I know what the Christian response to this is. Only God can fix me, and with prayer, I can find peace in Him. By mending my relationship with my Father, all of my other relationships will flourish. I know that expecting perfection in others will only lead to bitterness and loneliness, and that it is selfish of me to consider the “easy way out” or to place the blame of my feelings on others.

I believe in all of this, and I wish I could say that I am now doing drastically better. Truth is, I’m not. I’m still struggling with these feelings of self-harm, negative self-image, and loneliness. It sometimes feels as though a cloud is surrounding me and I can’t see God as well as I want to through it.

Gradually, though, I am reaching back out to Him and trying to understand how I can better love others and myself. Despite my shortcomings and my continuous struggle with these negative feelings, there is one thing that God has shown me every time: that I need to not only learn to love, but also truly forgive. If I expected that every time I reached out to a friend that they would have the time to spend with me, unconditionally, what a perfect, selfish world that would be! In a world where everyone is going through struggles and feelings of sadness or stress, I needed more understanding in my love, more forgiveness for when others fall short, and more selflessness in my interactions with those around me. And no one can give me these things except God.

I know how in such an intensely “success”-oriented society such as Harvard’s, it is often difficult to reveal our true selves to our peers, even to our brothers and sisters in Christ. All too often, we remain content with our shallow understanding of each other, and our assumptions and our disappointments that often lead to distance. More recently, I have been encouraged by the stories of those who have come out about their depression and feelings of anxiety. We are beginning, it seems, to acknowledge that beneath the perfect exteriors of “I’m fine” lies the truth: that many are lonely and even depressed.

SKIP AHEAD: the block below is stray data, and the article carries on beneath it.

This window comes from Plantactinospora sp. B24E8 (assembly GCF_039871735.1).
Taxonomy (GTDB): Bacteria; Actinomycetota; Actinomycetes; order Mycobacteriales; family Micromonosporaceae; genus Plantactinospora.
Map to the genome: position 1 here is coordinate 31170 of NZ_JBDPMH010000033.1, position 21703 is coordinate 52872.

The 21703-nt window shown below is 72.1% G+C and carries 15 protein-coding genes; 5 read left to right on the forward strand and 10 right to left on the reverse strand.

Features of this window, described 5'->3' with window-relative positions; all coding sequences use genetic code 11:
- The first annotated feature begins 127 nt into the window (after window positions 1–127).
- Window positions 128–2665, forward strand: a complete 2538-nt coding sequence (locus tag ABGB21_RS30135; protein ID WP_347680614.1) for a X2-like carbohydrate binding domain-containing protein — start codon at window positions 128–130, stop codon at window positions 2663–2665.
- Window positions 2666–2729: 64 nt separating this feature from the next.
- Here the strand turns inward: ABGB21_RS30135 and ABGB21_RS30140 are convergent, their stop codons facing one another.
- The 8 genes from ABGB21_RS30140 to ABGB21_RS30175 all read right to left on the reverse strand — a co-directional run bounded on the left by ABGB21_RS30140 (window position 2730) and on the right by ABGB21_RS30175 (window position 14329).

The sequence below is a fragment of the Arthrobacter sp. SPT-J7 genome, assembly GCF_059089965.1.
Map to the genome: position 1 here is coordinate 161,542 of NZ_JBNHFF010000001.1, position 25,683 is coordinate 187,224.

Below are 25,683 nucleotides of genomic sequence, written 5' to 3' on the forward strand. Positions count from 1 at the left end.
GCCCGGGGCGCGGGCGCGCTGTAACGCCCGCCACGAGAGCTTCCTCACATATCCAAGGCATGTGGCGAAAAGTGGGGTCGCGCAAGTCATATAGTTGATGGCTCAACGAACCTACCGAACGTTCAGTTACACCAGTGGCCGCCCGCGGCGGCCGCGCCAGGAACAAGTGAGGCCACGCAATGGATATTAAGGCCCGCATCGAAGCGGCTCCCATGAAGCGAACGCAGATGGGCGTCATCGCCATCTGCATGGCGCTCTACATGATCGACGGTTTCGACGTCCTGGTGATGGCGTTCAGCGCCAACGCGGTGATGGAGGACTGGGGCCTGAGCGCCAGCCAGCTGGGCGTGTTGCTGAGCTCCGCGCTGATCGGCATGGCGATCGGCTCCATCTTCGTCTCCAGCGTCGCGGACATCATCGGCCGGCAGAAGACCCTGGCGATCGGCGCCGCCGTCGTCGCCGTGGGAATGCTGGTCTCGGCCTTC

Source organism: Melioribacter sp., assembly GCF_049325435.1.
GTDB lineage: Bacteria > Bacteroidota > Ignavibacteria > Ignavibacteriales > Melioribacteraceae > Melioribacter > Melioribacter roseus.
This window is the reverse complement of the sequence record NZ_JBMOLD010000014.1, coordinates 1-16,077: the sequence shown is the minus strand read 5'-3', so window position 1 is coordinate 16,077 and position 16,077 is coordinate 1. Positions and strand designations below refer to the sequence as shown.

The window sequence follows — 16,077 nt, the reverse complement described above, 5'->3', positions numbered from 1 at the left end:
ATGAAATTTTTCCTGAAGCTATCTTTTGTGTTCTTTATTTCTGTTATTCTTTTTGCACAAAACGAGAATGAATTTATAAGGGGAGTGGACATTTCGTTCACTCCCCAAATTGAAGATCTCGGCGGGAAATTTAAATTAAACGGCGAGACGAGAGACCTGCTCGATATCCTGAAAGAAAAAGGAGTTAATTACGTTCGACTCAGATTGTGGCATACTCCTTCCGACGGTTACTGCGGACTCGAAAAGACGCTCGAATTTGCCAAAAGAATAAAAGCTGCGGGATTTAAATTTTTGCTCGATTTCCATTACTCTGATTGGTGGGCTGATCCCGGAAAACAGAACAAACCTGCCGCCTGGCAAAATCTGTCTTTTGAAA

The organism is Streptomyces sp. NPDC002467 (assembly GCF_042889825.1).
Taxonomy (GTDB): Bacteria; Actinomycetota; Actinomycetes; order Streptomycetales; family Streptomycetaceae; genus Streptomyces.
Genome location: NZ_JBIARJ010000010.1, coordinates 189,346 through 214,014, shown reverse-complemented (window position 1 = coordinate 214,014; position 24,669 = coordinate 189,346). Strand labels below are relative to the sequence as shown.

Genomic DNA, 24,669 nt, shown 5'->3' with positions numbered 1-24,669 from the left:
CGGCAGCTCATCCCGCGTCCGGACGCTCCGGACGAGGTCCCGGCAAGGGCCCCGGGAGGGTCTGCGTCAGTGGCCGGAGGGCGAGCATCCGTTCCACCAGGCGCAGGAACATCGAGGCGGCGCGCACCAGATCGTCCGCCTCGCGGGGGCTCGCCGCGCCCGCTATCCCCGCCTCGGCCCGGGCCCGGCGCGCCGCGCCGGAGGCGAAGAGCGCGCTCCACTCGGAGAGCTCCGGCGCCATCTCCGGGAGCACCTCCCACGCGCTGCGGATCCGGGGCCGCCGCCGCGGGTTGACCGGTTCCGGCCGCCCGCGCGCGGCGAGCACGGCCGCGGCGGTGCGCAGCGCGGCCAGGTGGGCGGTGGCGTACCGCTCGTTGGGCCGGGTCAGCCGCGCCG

How much could change if we could approach each other freely, letting our guard down and sharing with each other with judgment-free ears and hearts? If we allowed ourselves to feel each others’ raw emotions and connect with each other in a deeper nature, would we find it easier to deal with these problems and feelings? I cannot speak for others, but I do believe that it would have been easier for me.

I am not perfect – no one is. I will continue to struggle with my feelings of insignificance, loneliness, and sadness. I will judge others and fall short time and time again. But no other relationship than that with God will be able to fill this void. And God, in turn, responds by blessing our relationships with others. If we all strive for a community where we will not be judged, where we can make mistakes and still be encouraged, not pushed away, by our brothers and sisters, then I firmly believe that we can create a healthier, God-centered environment to freely express ourselves in a healthy manner.

I want to encourage others, and myself, to reach out to one person today. To truly consider how we interact and treat those we call our closest friends. To ask the hard questions and delve deeper into our relationships. To forgive others for not living up to our expectations, and to remember that we, too, have many shortcomings that can only be fully embraced by God. To forgive ourselves, too, when we don’t meet the high expectations we set for ourselves. Embrace the fact that life is more than just our grades and jobs. Learn to live in the present, not just the future. Forget medical school interviews, graduate school applications, and job searching for just one minute; sit down and call a friend or your parents or sister or brother, and be there for them before they even realize they, too, need the community that God blessed us with. And finally, cherish every relationship – especially our relationships with God. There are so many people at Harvard who may look so different from how they really feel. By reaching out to them prayerfully, taking the initiative to open up and risk hurt – this is how we can show the love of God, and this is how we can truly encourage others to grow in Christ in a God-centered community.